As shown in the above graph, fixed charges punish those that conserve and consume little energy by significantly increasing the cost of the little energy they do use. Unavoidable charges also reduce everyone's incentive to reduce energy use by reducing the savings from conservation and measures like rooftop solar. For example, in its analysis of the utilities’ proposed rates, the Sierra Club determined (PDF) that the $10 fixed charge would increase the average payback period for a rooftop solar investment for SCE customers by an average of 1.4 years, making the decision to go solar significantly less economic.   

SCE's primary argument is that maintaining the grid has costs and everyone should pay for it, regardless of how much energy you use. If that sounds nuts to you, join the club. It's sort of like a grocery store charging you $10 bucks a month to cover the costs of their dilapidated shelving units, before you walk in the door. A better policy is a minimum bill. Unlike a fixed charge, which affects all customers, a minimum bill is only triggered when a bill would otherwise fall below the minimum rate. A properly set minimum bill ensures all customers contribute to grid expenses without significantly impacting conservation and low-income customers like fixed charges do.
 
SCE also wants to reduce the tiers from four to two with little difference in price between tiers. Typically, my family stays within the first two tiers. Over time we have invested in insulation, an attic fan, and replaced some more energy efficient light bulbs. Even during this recent heat wave, we've only barely climbed into the third tier. Under the SCE's proposal, tiers one and two would increase into one single more expensive tier, while tiers three and four would drop significantly. In other words, families like mine would see their bills go up while energy hogs would see their bills drop. On top of that, flat rates make it more difficult for energy hogs to do the right thing by significantly reducing their economic incentive to invest in rooftop solar and efficiency measures.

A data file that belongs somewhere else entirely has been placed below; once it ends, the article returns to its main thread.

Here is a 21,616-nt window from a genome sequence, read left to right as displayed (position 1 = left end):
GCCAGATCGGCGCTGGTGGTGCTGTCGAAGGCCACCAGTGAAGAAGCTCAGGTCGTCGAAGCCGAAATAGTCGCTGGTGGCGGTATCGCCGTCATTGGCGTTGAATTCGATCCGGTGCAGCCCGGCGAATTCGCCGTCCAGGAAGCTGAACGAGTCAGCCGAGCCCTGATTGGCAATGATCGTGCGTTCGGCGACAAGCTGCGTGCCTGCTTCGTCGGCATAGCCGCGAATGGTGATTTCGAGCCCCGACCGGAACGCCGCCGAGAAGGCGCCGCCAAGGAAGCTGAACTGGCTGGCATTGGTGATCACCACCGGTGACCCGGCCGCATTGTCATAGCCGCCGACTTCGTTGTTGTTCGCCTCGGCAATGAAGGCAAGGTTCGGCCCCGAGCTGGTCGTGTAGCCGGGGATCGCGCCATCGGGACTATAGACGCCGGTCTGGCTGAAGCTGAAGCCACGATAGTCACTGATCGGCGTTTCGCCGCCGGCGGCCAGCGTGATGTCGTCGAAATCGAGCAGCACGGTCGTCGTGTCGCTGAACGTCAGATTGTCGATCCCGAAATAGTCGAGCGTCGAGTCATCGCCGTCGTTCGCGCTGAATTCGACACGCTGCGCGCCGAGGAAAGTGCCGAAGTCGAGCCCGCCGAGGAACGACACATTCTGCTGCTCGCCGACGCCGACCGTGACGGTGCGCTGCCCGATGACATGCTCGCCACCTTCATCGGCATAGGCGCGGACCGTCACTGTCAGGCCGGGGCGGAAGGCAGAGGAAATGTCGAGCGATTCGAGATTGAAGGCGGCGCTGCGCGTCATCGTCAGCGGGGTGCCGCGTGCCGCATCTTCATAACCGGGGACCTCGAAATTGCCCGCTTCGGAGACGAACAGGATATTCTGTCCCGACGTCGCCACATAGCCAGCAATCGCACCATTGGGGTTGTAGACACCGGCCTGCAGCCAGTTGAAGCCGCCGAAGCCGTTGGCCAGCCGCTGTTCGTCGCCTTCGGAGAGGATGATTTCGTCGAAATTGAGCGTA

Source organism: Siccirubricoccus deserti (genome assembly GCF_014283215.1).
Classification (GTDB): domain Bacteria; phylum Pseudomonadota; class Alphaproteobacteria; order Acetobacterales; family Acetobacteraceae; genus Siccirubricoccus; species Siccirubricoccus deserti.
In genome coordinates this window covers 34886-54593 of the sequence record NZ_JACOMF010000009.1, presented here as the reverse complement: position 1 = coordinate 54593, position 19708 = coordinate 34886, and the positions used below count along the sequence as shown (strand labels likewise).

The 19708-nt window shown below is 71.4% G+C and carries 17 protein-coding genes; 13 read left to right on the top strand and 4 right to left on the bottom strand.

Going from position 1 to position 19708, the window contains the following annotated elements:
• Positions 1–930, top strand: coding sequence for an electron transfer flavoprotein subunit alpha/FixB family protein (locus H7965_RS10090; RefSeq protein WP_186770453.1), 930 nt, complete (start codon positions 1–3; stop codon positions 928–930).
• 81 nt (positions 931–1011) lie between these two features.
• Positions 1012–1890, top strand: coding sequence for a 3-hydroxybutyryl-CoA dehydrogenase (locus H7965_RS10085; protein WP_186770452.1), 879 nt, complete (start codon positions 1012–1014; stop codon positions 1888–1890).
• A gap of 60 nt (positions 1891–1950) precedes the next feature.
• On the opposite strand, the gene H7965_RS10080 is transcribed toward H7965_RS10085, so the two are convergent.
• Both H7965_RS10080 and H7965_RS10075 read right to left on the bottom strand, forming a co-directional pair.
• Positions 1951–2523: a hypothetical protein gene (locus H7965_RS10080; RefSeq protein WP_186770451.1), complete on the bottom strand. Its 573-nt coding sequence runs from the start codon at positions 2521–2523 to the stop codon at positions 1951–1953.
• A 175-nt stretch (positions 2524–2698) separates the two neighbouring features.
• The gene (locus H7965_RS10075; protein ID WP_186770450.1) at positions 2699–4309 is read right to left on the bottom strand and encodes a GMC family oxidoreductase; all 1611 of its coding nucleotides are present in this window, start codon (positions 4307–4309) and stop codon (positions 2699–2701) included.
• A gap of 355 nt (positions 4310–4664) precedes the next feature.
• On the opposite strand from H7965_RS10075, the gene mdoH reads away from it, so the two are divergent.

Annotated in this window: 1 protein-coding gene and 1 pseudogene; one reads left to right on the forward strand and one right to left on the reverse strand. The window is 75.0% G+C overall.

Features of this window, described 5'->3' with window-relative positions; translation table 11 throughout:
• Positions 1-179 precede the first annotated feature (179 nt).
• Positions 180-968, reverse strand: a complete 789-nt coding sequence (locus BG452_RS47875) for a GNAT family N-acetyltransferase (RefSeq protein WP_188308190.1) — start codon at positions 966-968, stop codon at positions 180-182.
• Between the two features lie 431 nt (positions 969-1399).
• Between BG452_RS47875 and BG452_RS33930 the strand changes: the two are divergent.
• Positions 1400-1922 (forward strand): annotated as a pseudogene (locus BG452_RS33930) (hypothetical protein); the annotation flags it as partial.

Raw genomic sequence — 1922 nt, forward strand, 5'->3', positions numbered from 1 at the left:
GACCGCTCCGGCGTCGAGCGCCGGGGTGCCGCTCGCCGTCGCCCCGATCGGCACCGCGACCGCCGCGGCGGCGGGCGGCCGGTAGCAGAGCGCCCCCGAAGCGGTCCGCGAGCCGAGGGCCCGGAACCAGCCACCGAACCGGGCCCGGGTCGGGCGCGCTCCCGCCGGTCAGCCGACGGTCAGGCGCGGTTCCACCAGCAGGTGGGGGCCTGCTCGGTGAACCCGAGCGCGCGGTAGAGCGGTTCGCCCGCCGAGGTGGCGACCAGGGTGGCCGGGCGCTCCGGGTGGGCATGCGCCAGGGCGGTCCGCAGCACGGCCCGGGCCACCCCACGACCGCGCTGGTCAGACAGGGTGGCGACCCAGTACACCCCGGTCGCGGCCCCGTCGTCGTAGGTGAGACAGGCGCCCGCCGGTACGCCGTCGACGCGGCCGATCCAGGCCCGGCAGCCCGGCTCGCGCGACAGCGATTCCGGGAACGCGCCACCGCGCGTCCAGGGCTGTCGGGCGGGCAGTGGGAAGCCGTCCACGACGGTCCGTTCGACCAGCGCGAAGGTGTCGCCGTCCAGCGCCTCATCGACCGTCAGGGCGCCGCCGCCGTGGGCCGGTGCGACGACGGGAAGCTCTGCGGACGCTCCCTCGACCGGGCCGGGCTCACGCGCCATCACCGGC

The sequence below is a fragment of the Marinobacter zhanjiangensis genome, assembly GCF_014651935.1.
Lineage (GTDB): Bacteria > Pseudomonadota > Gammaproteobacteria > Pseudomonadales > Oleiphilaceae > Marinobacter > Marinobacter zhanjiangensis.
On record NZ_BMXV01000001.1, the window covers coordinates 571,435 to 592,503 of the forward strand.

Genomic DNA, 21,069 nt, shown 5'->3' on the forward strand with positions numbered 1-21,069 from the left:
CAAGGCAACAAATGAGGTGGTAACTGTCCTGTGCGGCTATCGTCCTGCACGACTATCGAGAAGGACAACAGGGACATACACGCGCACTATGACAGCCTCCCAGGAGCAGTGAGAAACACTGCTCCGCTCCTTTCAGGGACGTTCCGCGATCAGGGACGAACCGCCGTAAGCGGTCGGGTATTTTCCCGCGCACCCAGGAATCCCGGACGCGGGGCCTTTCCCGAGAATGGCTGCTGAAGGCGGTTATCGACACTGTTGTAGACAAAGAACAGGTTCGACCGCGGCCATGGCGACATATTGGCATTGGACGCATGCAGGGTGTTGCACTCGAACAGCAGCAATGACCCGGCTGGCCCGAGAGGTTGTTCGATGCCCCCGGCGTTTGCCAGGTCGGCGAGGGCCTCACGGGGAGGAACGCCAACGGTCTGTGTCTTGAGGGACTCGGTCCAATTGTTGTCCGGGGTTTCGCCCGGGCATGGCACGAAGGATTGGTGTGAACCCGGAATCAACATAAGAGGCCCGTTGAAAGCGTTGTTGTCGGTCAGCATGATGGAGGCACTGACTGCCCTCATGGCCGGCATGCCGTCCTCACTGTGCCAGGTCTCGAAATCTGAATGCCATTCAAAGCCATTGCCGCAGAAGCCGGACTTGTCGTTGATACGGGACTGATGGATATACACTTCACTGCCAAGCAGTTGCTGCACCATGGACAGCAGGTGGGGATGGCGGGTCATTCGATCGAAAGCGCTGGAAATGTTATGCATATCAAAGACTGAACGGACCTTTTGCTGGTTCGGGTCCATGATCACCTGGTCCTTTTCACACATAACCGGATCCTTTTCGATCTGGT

What's the justification? Well, utilities say the current rate structure is unfair because high energy users pay a disproportionate share of costs of the energy grid. However, energy hogs should pay more because they impose greater costs by driving the need for new gas plants and more expensive peak power. In addition, rates should reinforce state energy and climate policies, not undermine them. Rates with meaningful differences between tiers are not only fair, but also critical to encouraging clean energy solutions like energy efficiency or rooftop solar. At minimum, utilities should include three balanced tiers. The third tier should be twice the tier one rate so that customers are encouraged to use less energy.

Time for the PUC to Stand Up to Utilities and Defend State Clean Energy Goals

In his closing remarks (PDF) on the "poisoned chalice" of rate design, former Commission Ferron called on his fellow commissioners to "be bold and forthright in defending and strengthening our state’s commitment to clean and distributed energy generation." The CPUC should reject the utilities' proposed fixed charge and extreme tier flattening and ensure rates continue to foster a clean energy economy. You can weigh in now by sending a comment to the CPUC today. A final CPUC decision on rates is expected in early 2015.

-- Evan Gillespie, western region deputy director, Sierra Club